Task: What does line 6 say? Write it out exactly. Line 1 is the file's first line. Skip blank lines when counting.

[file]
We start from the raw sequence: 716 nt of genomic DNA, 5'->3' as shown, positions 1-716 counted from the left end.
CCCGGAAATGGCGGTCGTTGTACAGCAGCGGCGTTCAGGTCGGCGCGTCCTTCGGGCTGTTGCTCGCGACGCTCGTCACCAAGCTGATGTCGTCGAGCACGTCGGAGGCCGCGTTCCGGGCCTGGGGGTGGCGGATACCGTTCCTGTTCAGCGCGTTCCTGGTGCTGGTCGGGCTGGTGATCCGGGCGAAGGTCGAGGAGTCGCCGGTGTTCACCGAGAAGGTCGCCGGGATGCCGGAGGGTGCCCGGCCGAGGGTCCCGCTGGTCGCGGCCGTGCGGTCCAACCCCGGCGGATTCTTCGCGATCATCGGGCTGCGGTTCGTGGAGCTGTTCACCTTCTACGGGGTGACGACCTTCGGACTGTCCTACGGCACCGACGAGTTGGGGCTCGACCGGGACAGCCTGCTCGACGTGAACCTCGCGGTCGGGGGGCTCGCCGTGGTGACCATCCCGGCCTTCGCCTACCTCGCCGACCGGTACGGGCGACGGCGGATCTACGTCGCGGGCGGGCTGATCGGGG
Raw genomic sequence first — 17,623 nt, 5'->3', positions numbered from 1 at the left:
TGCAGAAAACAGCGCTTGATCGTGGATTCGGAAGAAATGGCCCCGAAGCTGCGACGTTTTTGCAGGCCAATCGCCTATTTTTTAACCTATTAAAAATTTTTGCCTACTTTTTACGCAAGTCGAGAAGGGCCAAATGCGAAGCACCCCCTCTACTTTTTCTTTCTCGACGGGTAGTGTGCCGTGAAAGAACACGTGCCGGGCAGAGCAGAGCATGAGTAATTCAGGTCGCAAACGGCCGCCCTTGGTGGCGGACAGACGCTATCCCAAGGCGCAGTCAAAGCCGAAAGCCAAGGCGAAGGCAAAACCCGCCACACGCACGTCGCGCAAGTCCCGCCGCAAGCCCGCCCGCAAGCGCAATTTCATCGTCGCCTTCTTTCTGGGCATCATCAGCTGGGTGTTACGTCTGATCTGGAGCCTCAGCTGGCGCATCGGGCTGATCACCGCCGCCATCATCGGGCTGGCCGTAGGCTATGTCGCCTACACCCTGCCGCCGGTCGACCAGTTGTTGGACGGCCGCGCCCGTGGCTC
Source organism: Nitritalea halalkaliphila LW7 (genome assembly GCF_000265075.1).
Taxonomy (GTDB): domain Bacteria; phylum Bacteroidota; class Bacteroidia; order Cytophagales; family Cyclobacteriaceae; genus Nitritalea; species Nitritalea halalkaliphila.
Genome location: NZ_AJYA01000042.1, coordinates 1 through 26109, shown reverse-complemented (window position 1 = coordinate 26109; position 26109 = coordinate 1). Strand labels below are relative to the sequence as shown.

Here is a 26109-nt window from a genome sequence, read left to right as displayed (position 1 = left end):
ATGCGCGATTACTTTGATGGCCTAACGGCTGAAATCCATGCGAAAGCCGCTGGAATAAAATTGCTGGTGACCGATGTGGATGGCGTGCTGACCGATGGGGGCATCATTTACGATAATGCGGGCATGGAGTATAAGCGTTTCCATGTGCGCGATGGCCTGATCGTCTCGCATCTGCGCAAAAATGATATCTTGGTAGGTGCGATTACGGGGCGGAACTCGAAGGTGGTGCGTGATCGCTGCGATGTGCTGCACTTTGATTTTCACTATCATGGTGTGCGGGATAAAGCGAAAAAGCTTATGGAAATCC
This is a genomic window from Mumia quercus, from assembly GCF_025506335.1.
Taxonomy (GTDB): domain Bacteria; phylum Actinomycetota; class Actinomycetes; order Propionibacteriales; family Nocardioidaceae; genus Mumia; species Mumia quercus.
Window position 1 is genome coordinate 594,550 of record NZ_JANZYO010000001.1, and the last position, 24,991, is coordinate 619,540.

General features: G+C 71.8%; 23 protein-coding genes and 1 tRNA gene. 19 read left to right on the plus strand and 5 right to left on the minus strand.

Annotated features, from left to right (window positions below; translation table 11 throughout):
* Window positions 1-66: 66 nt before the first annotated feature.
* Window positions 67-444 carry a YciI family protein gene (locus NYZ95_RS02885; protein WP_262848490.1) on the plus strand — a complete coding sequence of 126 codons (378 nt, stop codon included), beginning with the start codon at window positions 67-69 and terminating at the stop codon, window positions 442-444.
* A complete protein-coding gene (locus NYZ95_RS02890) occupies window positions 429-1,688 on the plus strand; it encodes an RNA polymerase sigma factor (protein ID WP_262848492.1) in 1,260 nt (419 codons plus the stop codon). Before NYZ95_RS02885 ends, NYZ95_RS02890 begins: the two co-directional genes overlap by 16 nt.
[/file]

Taxonomy (GTDB): domain Bacteria; phylum Bacteroidota; class Bacteroidia; order Cytophagales; family Cyclobacteriaceae; genus Nitritalea; species Nitritalea halalkaliphila.